Self-repairing polymers on the horizonSelf-repairing polymers on the horizon
Materials that repair themselves, much like severed lizard tails that regenerate, may be within reach. Researchers at the University of Pittsburgh Swanson School of Engineering have developed computational models for a polymer gel that would enable complex materials to regenerate themselves.
December 6, 2013
Materials that repair themselves, much like severed lizard tails that regenerate, may be within reach. Researchers at the University of Pittsburgh Swanson School of Engineering have developed computational models for a polymer gel that would enable complex materials to regenerate themselves. The research is described in "Harnessing Interfacially-Active Nanorods to Regenerate Severed Polymer Gels," which was published on November 19 in the American Chemical Society journal Nano Letters.
"This is one of the holy grails of materials science," notes lead researcher Anna C. Balazs, PhD. "While others have developed materials that can mend small defects, there is no published research regarding systems that can regenerate bulk sections of a severed material. This has a tremendous impact on sustainability, because you could potentially extend the lifetime of a material by giving it the ability to regrow when damaged."
Tissue regeneration in nature is guided by a so-called dynamic cascade of instruction sets: initiation, propagation, and termination. To replicate that process in a synthetic material, the researchers had to address the transport issue, their biggest challenge, says Balazs.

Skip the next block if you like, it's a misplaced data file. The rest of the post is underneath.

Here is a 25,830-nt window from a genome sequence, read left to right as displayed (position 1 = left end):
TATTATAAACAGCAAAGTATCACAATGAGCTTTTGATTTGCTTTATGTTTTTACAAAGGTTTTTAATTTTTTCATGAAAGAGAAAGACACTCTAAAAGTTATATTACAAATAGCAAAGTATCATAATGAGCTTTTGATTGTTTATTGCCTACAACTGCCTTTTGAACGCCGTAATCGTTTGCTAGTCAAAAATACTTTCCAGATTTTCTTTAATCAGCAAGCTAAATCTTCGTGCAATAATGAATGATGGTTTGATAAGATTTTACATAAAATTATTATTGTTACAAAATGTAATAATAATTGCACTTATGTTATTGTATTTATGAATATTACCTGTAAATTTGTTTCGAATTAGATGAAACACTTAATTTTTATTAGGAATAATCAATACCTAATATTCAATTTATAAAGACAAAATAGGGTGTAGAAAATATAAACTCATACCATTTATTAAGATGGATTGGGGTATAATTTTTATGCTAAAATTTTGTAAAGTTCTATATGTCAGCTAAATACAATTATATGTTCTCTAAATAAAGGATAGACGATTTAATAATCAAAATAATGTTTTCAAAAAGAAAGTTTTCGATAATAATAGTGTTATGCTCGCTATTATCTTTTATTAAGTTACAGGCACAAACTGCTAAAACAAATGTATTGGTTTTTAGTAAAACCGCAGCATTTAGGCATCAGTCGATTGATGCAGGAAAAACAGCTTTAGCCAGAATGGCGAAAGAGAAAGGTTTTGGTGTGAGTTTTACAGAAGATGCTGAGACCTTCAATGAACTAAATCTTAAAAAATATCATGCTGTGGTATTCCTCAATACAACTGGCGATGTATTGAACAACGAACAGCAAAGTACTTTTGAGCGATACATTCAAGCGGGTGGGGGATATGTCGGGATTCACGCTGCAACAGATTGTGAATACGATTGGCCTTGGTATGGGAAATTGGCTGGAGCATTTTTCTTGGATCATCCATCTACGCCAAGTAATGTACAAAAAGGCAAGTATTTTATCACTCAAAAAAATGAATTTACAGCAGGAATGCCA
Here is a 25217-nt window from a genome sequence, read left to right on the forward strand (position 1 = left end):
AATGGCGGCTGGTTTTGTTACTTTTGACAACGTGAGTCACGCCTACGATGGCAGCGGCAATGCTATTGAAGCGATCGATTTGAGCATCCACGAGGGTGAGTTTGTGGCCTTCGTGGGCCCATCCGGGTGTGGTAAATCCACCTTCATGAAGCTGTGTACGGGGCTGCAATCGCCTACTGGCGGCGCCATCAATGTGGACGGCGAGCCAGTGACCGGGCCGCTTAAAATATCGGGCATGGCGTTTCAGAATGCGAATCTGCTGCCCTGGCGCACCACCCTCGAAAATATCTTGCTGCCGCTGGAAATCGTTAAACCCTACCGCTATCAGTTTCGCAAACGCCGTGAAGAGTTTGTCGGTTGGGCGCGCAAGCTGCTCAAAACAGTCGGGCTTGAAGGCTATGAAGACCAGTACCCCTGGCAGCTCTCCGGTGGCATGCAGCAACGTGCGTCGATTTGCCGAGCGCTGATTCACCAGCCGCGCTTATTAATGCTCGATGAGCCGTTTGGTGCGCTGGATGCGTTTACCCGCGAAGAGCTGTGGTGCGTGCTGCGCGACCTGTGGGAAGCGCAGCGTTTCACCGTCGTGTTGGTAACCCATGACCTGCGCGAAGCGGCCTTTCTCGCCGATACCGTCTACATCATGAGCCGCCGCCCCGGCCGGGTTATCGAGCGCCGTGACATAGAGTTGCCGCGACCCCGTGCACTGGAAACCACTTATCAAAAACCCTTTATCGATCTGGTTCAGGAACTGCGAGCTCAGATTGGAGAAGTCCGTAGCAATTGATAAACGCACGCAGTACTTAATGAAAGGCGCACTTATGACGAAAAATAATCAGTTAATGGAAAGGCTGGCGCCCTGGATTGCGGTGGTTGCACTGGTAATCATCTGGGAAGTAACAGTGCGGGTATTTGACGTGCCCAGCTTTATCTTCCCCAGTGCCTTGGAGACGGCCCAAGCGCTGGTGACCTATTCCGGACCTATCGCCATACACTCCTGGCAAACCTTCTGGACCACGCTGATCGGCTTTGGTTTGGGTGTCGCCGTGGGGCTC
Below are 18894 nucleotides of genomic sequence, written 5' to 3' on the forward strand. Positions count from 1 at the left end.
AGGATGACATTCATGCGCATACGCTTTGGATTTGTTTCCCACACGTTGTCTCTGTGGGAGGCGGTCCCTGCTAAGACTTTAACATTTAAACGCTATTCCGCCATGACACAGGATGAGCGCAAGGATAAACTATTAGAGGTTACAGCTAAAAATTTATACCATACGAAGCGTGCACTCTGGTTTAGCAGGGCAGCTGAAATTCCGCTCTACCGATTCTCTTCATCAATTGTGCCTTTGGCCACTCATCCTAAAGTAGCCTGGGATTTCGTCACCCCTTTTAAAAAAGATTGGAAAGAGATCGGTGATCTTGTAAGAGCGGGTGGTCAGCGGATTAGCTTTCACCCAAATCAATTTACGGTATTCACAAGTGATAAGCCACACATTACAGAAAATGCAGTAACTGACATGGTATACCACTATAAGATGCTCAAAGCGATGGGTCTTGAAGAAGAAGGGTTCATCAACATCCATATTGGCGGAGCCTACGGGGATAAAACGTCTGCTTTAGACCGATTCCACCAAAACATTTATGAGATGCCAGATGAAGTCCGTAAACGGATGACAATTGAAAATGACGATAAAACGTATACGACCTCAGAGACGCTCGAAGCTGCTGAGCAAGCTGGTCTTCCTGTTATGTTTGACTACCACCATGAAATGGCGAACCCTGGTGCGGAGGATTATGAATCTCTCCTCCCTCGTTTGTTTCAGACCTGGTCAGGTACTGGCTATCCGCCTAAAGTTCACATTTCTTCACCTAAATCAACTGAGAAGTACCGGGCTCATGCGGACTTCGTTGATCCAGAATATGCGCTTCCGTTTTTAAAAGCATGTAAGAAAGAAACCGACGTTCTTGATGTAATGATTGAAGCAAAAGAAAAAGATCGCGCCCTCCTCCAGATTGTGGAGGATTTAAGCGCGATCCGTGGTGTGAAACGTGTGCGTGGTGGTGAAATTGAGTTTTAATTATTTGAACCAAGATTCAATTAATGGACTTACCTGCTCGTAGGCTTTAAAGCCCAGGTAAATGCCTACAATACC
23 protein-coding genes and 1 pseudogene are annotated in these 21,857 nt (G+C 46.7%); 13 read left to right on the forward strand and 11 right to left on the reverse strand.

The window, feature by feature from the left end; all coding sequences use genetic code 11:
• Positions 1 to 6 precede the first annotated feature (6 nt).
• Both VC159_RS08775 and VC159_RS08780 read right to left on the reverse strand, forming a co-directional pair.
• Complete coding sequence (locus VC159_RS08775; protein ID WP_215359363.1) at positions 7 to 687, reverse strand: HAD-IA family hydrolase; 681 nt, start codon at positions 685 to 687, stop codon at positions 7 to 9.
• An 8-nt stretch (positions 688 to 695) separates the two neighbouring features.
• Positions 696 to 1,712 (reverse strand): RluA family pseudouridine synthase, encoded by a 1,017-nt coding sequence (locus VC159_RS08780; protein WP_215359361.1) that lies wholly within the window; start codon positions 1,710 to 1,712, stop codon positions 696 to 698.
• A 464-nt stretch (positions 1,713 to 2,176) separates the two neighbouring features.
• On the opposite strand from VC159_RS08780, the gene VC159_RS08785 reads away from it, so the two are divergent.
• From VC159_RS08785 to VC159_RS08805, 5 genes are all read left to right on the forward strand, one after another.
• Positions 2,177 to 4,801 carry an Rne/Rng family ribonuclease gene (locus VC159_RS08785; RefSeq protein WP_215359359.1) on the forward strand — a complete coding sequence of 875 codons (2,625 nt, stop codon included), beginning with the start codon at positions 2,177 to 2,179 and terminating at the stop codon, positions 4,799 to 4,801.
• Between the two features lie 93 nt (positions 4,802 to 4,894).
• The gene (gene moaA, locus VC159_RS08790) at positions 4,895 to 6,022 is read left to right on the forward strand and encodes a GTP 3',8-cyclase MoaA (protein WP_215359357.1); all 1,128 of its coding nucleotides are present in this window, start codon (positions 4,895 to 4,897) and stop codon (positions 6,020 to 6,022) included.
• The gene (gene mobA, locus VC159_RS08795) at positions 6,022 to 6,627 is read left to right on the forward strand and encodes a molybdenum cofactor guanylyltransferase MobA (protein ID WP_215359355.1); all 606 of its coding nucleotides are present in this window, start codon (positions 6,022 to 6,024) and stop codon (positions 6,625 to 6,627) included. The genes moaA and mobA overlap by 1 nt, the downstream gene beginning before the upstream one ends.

"Biological organisms have circulatory systems to achieve mass transport of materials like blood cells, nutrients, and genetic material. Synthetic materials don't inherently possess such a system, so we needed something that acted like a sensor to initiate and control the process," explains Balazs.
A press release on the university site describes how the researchers met this challenge:
The team developed a hybrid material of nanorods embedded in a polymer gel, which is surrounded by a solution containing monomers and cross-linkers in order to replicate the dynamic cascade. When part of the gel is severed, the nanorods near the cut act as sensors and migrate to the new interface. The functionalized chains, or skirts, on one end of these nanorods keeps them localized at the interface and the sites (or initiators) along the rod's surface trigger a polymerization reaction with the monomer and cross-linkers in the outer solution.
Guidelines in the computational models control the process so that the new gel behaves and appears like the gel it replaced, and so that the reaction terminates and the material does not grow out of control.
The next step for the researchers is to improve the process and strengthen the bonds between the old and newly formed gels. The majestic sequoia trees inspired a solution. "One sequoia tree will have a shallow root system," Balazs explains, "but when they grow in numbers, the root systems intertwine to provide support and contribute to their tremendous growth. Similarly, the skirts on the nanorods can provide additional strength to the regenerated material."
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